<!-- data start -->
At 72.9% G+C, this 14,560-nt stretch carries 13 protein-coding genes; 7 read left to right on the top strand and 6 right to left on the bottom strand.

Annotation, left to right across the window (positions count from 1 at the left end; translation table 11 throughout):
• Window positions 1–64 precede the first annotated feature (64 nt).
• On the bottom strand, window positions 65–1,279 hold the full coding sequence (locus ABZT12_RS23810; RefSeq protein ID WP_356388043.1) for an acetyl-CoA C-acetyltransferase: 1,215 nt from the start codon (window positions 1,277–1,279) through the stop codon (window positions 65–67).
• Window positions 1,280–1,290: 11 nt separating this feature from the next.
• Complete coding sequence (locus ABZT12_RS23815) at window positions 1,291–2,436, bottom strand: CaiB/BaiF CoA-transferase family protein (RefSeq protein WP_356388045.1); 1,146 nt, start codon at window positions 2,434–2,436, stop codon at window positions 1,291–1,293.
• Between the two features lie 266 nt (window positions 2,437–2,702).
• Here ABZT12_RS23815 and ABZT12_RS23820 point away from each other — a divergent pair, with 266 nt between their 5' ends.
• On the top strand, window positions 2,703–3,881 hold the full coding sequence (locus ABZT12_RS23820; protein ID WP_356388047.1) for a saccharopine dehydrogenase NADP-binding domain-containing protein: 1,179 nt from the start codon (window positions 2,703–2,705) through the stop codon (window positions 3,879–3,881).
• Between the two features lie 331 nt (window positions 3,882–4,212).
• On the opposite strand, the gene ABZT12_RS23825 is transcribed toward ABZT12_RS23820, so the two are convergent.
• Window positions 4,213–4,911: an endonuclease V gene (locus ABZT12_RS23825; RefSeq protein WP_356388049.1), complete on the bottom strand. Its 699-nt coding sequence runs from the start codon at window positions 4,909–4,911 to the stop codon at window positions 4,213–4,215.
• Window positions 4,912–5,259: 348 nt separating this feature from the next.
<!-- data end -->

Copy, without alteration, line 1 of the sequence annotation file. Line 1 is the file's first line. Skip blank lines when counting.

At 72.9% G+C, this 14,560-nt stretch carries 13 protein-coding genes; 7 read left to right on the top strand and 6 right to left on the bottom strand.